Tom Bailey, low carbon energy consultant, Arup

I'd like that job: Tom Bailey, low carbon energy consultant, Arup

Tom's main professional motivation is to reduce the impact we have on the environment as much as possible by finding different ways to decrease greenhouse gas emissions.

What’s your name?

Tom Bailey.

Age?

28.

Where do you work?

Arup - an independent firm of designers, planners, engineers, consultants and technical specialists.

What's your job title?

Low carbon energy consultant.

How long have you been doing that?

Five years.

How did you get there?

I secured a six month placement straight after university (I studied physics at Manchester University) by going on the Arup website and finding the name of a director working in green energy. I asked him for a job over the phone, he said come in for interview and then signed me up on the spot. My placement turned into a permanent job, once I had completed an MSc in sustainable energy futures at Imperial College London.

How would you describe life as a working engineer?

An engineer is a professional problem solver. Particularly as a consultant, your role is to think through to a solution for others’ problems.

What's the work and day-to-day experience like?

It’s a mainly office based role but I spend a large portion of the day in-and-out of meetings with clients and stakeholders, visiting projects and, sometimes, travelling abroad.

What did you expect when you started work? Did anything surprise you?

I was surprised how the main hurdles when trying to reduce greenhouse gas emissions are not actually technical. A surprising amount of my job is doing financial and business modelling, trying to demonstrate to others that green solutions stack up commercially.

Normally the technical bits are easy. It’s getting the people and the money in line that can be more challenging, so that’s often where I end up focusing my time.

What's the best thing about the job?

Making a difference. The negative impact we are have on the environment upsets me greatly so, my main professional motivation is to reduce this as much as possible, by finding different ways to decrease greenhouse gas emissions.

The diversity of work. The projects that I work on cover a whole spectrum of energy and carbon saving type problems, from advising governments on renewable energy support policies to writing climate change action plans for cities.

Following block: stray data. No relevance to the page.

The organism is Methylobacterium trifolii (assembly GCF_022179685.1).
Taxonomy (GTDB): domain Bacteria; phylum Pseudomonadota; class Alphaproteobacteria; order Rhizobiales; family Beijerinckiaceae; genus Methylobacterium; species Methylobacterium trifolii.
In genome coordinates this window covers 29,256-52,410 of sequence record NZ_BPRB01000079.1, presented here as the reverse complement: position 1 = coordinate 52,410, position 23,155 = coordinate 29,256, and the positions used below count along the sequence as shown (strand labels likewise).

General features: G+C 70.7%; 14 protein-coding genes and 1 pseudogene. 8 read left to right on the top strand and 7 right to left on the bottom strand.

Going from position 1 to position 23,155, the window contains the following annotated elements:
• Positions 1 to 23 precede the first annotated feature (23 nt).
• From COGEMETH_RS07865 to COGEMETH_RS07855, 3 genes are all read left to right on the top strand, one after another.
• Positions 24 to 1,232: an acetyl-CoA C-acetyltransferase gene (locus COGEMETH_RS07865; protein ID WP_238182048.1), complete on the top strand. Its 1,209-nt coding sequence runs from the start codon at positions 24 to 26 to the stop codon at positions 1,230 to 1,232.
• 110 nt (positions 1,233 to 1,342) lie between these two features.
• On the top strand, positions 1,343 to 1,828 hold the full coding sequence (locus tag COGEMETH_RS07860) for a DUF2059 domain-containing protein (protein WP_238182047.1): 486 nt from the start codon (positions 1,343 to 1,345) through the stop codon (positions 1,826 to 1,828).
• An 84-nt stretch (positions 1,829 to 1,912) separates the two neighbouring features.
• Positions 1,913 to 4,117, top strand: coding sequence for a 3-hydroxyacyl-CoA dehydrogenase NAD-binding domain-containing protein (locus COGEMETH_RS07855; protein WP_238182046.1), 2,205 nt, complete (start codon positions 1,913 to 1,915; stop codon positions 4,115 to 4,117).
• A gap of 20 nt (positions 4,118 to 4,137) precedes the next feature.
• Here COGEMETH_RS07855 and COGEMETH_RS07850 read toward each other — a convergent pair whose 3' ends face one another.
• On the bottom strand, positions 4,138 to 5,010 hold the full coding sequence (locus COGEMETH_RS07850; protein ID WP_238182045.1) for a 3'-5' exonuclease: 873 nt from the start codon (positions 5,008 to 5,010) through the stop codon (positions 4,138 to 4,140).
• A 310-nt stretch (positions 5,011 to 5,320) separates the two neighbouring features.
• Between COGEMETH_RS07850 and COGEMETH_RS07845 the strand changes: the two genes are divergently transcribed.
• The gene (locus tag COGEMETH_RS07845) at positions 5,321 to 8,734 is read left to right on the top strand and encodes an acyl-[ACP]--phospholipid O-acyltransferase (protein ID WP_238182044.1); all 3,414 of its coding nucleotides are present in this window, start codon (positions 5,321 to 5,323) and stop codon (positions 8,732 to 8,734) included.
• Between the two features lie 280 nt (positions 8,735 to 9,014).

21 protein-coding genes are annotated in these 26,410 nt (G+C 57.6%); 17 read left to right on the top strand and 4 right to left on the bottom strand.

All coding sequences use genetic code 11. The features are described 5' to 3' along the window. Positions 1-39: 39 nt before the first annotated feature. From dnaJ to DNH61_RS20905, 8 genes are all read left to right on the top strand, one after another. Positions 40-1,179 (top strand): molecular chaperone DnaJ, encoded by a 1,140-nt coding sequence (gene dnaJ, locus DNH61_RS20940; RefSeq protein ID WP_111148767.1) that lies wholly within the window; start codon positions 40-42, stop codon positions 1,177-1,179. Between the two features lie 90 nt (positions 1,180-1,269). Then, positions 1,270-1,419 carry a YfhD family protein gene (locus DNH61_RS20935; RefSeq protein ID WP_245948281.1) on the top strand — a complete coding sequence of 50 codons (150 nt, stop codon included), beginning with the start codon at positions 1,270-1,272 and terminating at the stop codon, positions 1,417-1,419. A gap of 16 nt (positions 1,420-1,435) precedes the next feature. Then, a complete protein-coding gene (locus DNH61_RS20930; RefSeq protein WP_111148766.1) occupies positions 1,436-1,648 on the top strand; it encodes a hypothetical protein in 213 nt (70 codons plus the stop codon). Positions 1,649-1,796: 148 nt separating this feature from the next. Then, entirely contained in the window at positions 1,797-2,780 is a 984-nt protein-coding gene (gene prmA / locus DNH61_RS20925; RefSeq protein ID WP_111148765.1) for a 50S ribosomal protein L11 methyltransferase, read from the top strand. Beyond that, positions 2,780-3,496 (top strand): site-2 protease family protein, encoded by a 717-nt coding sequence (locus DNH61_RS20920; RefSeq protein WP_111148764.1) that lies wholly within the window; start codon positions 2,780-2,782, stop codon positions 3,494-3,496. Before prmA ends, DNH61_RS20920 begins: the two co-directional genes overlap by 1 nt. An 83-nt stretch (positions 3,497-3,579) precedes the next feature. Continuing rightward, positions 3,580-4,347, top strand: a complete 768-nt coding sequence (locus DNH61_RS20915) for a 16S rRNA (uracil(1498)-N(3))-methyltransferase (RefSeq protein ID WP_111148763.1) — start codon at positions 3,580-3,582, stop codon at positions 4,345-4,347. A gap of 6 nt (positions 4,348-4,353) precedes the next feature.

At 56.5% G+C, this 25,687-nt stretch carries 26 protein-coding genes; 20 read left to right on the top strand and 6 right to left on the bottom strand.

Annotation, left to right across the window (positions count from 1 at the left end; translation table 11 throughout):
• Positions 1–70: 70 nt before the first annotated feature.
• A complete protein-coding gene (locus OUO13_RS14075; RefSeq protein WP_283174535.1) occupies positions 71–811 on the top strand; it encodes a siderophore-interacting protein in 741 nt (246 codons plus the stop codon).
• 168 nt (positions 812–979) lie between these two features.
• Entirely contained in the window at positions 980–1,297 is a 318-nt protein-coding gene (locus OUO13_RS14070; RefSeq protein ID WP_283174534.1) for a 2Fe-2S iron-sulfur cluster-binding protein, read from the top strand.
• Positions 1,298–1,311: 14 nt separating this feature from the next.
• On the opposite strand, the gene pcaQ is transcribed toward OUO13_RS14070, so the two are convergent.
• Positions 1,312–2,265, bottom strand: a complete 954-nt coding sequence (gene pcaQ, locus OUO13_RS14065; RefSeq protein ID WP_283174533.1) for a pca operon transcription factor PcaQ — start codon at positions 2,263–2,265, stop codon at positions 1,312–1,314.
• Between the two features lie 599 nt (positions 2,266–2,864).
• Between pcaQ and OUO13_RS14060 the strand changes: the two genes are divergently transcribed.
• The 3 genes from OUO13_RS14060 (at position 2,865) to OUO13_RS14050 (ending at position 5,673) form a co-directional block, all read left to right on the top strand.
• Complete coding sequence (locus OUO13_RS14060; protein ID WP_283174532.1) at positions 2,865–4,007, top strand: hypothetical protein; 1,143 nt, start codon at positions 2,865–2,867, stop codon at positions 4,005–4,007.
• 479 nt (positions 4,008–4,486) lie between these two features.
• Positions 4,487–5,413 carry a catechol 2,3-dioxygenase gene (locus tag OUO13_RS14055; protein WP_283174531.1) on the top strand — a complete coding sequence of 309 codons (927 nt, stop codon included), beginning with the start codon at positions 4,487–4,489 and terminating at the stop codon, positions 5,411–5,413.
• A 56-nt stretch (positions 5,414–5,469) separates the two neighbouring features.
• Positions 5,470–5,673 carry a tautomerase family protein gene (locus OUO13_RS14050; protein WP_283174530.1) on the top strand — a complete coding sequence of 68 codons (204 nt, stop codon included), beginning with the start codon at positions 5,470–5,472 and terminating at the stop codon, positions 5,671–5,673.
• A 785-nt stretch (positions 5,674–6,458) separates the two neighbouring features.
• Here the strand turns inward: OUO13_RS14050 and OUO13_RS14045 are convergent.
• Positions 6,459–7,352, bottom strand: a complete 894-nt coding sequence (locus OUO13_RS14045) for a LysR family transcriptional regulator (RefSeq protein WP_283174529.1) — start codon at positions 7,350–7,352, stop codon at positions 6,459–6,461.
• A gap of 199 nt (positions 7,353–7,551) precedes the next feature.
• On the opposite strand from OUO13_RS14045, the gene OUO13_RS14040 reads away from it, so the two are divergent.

And the worst?

Low carbon energy advice is a brand new area of expertise - unlike being a building service engineer where the skills and career development path is already clearly defined - energy strategy is constantly evolving, there is no set development path. While this is exciting, it can also be difficult, especially when trying to decide where next to take your experience and skill set. The positive side of this is the freedom I have to take my career where I like.

What have been your career highlights so far?

I was seconded for five months to the Greater London Authority as a technical advisory expert for the development and production of the draft London Climate Change Mitigation and Energy Strategy. This document set out the strategy for delivering 60 per cent CO2 reductions across London by 2025.

Chinese Eco Cities - developing a model for green urbanisation in the Far East is perhaps one of the most pressing climate change mitigation issues facing mankind. While on a year secondment in Hong Kong, I was heavily involved in building a relationship between Arup and General Electric to deliver innovative new Eco City solutions across China. I led on all energy generation and management aspects of the design, and gained invaluable experience working in various Chinese locations.

Is there any advice you’d like to pass on to those about to enter an engineering workplace?

Don’t wait around to be picked up by a graduate scheme. Get out there, meet engineers, make phone calls and get your face in front of people – if you’re in the right place at the right time, someone might just hire you!

This is a straight up plug but the green energy and sustainability sector is one of the few still going strong in the global recession so, if you’re hoping to specialise, this is an area where one can make a difference and find work.

What are your future career plans?

Ultimately, I want to be making - or at least guiding - key decisions on how to mitigate climate change, in particular around urbanisation and cities. I would also love to do another period abroad, as my year in Hong Kong was one of most rewarding times in my career.

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